In contrast to the story, the gameplay holds fewer surprises. Throughout the five main chapters, the game follows a predictable rhythm: a series of cut scenes, followed a chance to access a shop, and then a stage, which consists of linked areas. Fighting takes place in these 2D looping areas, which players will have to clear of all enemies before they can move on. Basic attacks make up most of the fighting (players will find themselves pressing the square button quite a lot) and can be chained in combos with a powerful finishing move. Each character also has some form of unique attack as well as psypher skills, special attacks or abilities that can be learned over the course the chapter. The game is saved from being a straight-out button masher thanks to the individual skills and the addition of a power meter. As characters attack, this meter decreases and can only be replenished by staying still for several seconds. If the meter drops to zero, the character becomes temporarily paralyzed as it charges back up, leaving him or her helpless against enemy attacks. Because of this, hack and slash tactics will often meet with failure in the face of large groups of enemies, forcing players to adopt a more hit-and-run style of attack. The five characters each play slightly differently, enough that it can take a few battles to adjust when beginning a new chapter. Mercedes, however, stands out: since she fights with a crossbow and can fly, she requires a completely different play style. After clearing an area, players will be ranked based on time and damage taken, directly affecting what items they receive. In addition, defeated enemies release phozons, which can be collected to increase one’s phozon level and thus learn new abilities, or used to grow fruit.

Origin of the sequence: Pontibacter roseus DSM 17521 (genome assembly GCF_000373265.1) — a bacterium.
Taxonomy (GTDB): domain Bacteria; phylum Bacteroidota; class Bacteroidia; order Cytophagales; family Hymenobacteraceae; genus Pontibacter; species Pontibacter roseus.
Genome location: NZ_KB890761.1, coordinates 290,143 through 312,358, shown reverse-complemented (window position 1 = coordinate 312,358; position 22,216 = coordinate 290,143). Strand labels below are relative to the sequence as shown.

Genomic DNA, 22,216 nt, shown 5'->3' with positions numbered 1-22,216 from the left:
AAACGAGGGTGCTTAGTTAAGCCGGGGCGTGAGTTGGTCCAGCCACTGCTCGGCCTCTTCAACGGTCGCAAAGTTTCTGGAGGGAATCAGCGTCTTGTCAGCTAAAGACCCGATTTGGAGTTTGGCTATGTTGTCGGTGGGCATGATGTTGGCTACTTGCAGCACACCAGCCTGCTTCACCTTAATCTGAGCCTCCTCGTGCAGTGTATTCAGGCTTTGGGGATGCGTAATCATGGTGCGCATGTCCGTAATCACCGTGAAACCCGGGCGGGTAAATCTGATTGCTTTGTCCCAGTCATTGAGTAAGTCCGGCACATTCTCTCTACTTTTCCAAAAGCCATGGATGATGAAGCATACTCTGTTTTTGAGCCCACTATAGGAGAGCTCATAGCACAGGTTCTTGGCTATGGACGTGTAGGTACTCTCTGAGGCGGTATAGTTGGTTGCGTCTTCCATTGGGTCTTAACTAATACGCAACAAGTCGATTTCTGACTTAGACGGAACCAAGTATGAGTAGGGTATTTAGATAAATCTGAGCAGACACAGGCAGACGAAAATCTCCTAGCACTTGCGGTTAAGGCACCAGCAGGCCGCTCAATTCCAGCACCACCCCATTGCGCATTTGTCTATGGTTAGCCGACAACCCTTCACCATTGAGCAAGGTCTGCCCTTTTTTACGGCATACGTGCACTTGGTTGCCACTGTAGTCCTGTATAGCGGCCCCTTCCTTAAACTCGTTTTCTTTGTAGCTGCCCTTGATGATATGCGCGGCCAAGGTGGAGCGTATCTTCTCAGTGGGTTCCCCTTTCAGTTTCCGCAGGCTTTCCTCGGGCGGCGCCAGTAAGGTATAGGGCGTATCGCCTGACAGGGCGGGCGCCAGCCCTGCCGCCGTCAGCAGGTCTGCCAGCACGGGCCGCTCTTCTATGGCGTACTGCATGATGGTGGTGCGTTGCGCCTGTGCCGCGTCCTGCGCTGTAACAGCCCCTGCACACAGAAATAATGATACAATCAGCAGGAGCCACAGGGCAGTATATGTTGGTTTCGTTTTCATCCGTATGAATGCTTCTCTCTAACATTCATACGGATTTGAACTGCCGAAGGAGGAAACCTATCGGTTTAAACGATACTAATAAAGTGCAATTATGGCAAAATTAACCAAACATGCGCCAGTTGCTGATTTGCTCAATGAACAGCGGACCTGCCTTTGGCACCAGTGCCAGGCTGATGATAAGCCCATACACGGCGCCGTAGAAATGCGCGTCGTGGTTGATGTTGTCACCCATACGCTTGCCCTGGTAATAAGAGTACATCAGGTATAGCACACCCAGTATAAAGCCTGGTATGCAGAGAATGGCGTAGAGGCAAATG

By the power of Grayskull
Cornelius received fabulous powers on the day he held aloft his magic sword and said “By the power of Graysku–” Oh wait…wrong story.

Items play a vital role in Odin Sphere because experience is not gained in battle, but rather by consuming food items. Among the items players can receive after battle are seeds, which can be planted and grow into fruit and consumed for healing and experience. Also, at some point in every chapter, players will gain access to the Pooka village and fruits can used as recipe ingredients there. Use of recipes is absolutely essential for reaching higher experience levels, and it’s unfortunate that this fact isn’t better explained in the first chapter. It’s easy for players to spend the special Pooka coins that are necessary for recipes and thus, unable to take advantage of the Pooka village, find themselves underleveled through much of chapter one. Fortunately, players can return to previously visited stages in order to collect items and phozons. Both the phozon level and experience level are important to build up, as being underleveled is not only frustrating, but because it can make battles more lengthy, it can exacerbate the slowdown, Odin Sphere‘s most glaring flaw.